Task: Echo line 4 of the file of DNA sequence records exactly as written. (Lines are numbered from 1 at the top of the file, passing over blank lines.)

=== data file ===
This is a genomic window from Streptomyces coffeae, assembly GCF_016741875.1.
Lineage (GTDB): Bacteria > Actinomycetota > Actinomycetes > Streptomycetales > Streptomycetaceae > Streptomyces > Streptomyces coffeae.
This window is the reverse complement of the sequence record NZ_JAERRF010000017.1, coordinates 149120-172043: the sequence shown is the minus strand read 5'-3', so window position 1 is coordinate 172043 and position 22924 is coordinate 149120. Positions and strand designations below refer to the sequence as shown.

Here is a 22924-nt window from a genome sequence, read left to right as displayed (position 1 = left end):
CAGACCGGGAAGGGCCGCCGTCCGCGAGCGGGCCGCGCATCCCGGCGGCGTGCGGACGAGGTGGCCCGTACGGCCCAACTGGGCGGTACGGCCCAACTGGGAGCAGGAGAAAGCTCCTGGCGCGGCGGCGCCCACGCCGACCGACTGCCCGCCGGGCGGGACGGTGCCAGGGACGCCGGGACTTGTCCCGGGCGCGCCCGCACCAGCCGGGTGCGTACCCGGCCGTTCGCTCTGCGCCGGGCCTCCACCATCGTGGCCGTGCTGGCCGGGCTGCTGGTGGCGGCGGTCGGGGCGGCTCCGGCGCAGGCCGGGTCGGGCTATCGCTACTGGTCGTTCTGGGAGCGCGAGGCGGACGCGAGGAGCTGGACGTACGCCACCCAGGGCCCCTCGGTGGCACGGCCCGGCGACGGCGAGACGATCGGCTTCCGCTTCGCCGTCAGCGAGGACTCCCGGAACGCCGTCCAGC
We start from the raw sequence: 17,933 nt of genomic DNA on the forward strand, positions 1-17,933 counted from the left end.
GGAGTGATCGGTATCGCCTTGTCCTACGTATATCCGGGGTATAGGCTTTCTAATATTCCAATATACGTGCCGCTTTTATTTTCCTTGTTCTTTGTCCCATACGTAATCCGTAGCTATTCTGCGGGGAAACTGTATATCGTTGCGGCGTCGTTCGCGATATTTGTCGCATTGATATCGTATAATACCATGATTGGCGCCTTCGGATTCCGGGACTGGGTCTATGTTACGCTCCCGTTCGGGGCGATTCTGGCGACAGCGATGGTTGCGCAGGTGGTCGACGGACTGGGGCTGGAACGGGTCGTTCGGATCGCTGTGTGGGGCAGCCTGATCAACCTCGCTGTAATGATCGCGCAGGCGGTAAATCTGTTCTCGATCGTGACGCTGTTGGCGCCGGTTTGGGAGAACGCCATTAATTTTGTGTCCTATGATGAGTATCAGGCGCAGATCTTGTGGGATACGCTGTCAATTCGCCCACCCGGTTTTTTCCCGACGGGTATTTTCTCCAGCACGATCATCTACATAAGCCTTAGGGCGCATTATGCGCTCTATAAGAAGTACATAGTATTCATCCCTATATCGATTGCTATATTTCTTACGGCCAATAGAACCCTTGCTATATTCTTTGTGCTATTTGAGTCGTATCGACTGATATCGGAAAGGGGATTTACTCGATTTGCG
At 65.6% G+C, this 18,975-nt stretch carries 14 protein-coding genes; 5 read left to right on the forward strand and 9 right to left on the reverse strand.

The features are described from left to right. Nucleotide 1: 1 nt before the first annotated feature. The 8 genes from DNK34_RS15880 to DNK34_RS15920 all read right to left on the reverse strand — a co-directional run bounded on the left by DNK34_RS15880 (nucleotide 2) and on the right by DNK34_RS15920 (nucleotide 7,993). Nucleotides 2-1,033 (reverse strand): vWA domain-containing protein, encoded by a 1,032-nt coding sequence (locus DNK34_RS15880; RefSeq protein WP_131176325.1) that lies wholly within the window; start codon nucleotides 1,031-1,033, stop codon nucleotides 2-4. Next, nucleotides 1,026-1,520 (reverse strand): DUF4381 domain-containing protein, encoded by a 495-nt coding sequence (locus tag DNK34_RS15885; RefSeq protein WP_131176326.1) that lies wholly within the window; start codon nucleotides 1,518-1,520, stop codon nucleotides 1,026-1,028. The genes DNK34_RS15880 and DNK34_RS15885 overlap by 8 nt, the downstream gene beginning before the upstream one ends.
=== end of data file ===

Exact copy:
Here is a 22924-nt window from a genome sequence, read left to right as displayed (position 1 = left end):